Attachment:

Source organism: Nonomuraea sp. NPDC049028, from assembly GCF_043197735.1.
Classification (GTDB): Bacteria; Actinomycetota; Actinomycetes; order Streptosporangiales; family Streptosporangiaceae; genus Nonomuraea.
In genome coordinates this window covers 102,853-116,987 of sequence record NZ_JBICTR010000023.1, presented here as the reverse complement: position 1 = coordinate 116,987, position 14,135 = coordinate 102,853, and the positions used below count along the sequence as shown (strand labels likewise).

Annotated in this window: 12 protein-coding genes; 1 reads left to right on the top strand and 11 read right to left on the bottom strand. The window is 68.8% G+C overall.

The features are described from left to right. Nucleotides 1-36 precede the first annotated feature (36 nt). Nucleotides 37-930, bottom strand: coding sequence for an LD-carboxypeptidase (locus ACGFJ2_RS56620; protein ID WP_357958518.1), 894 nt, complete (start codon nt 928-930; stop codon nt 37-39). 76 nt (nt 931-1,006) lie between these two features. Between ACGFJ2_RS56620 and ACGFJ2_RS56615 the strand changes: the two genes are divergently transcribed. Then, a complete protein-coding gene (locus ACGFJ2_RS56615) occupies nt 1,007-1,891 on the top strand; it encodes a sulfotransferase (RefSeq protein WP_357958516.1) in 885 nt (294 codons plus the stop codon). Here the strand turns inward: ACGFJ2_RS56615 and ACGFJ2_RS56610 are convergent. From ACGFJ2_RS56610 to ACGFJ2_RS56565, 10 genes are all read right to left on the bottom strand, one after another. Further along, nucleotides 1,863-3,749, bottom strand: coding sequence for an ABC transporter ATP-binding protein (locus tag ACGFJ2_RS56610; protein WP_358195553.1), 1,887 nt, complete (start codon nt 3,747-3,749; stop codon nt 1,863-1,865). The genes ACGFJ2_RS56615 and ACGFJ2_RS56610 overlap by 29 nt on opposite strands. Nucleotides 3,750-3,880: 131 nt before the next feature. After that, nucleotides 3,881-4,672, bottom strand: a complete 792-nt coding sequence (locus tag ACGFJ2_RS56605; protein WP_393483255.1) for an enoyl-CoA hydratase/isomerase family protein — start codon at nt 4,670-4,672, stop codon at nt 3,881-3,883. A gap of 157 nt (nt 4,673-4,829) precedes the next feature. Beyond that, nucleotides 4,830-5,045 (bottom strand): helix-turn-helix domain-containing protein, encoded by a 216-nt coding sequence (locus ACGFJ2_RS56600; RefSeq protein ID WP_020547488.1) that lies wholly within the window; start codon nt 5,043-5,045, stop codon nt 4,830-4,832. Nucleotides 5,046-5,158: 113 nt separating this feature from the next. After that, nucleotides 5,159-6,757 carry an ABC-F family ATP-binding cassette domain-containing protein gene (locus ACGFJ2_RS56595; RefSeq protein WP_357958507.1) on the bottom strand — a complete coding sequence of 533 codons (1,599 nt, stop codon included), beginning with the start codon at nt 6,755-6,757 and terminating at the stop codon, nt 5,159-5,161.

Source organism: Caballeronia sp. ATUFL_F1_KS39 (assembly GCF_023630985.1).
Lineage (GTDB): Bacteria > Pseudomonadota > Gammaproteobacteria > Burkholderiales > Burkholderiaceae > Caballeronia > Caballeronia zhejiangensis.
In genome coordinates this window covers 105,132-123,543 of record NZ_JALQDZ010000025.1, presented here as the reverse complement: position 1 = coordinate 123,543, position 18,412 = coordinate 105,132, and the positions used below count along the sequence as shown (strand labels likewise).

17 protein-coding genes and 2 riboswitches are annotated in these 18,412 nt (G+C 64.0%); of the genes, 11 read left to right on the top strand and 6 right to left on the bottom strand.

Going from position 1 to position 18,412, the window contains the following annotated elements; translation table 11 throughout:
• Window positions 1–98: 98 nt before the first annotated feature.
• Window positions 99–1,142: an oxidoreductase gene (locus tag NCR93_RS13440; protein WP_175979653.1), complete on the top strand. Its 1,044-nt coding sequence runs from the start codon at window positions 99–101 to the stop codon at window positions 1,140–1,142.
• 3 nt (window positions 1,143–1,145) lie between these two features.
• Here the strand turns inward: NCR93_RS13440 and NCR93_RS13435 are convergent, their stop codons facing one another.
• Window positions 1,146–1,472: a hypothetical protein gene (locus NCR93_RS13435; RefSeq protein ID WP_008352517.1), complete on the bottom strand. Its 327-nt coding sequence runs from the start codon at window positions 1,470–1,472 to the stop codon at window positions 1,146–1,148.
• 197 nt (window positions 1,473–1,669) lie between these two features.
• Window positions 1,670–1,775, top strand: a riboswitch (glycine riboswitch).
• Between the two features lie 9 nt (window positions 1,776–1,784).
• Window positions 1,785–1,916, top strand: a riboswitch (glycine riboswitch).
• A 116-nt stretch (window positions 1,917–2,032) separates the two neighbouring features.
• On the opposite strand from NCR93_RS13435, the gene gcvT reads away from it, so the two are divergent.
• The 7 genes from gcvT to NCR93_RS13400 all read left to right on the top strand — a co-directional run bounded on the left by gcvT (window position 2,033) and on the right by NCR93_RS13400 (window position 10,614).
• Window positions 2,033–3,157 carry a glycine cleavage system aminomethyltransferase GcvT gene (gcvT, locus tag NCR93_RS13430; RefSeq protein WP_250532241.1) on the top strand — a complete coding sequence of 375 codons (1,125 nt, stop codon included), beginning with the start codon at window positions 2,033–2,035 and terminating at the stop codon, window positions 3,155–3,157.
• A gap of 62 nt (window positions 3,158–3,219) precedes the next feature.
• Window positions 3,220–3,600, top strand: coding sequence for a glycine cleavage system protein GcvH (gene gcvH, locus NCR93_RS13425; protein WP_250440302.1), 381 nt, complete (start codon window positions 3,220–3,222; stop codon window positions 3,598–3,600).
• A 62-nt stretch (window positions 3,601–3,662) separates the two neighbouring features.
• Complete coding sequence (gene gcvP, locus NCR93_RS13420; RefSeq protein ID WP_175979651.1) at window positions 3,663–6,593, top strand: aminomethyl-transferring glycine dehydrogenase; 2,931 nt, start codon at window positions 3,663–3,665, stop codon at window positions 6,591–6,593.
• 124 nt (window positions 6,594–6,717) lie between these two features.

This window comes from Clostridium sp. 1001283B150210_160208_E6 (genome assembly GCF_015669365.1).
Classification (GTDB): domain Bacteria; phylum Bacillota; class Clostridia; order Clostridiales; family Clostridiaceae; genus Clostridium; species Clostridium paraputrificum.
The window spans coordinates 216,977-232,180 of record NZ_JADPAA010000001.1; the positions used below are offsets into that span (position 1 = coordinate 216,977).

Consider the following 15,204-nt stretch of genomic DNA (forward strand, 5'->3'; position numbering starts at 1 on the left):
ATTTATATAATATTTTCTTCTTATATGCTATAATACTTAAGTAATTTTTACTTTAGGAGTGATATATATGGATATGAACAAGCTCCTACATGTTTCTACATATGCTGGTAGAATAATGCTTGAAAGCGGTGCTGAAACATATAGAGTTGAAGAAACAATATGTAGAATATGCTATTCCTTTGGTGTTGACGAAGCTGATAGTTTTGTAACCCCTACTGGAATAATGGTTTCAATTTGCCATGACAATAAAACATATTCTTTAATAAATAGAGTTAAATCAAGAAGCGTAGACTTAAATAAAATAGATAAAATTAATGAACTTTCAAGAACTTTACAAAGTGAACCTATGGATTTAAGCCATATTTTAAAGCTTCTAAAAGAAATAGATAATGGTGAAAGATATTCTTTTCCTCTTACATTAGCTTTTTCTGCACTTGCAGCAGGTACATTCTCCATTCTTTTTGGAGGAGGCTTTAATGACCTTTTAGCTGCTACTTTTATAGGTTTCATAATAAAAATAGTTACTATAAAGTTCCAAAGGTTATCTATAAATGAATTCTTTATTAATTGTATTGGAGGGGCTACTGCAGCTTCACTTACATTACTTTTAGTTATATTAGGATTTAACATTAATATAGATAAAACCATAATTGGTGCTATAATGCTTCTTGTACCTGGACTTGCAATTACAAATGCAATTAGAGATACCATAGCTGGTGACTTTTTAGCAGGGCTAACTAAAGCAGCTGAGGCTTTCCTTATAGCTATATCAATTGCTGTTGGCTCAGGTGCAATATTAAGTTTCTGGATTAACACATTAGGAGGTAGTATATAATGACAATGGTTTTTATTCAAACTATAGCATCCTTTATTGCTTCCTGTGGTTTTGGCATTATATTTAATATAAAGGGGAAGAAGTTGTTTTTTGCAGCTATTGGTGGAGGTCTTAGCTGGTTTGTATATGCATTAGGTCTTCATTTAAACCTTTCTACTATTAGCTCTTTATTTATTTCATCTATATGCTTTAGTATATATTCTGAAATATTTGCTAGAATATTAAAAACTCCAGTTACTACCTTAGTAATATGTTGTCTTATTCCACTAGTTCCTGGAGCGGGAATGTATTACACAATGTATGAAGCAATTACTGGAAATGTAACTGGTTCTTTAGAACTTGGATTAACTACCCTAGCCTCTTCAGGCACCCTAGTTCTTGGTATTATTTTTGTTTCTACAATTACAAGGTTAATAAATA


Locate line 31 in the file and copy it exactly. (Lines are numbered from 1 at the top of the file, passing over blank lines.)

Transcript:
The window spans coordinates 216,977-232,180 of record NZ_JADPAA010000001.1; the positions used below are offsets into that span (position 1 = coordinate 216,977).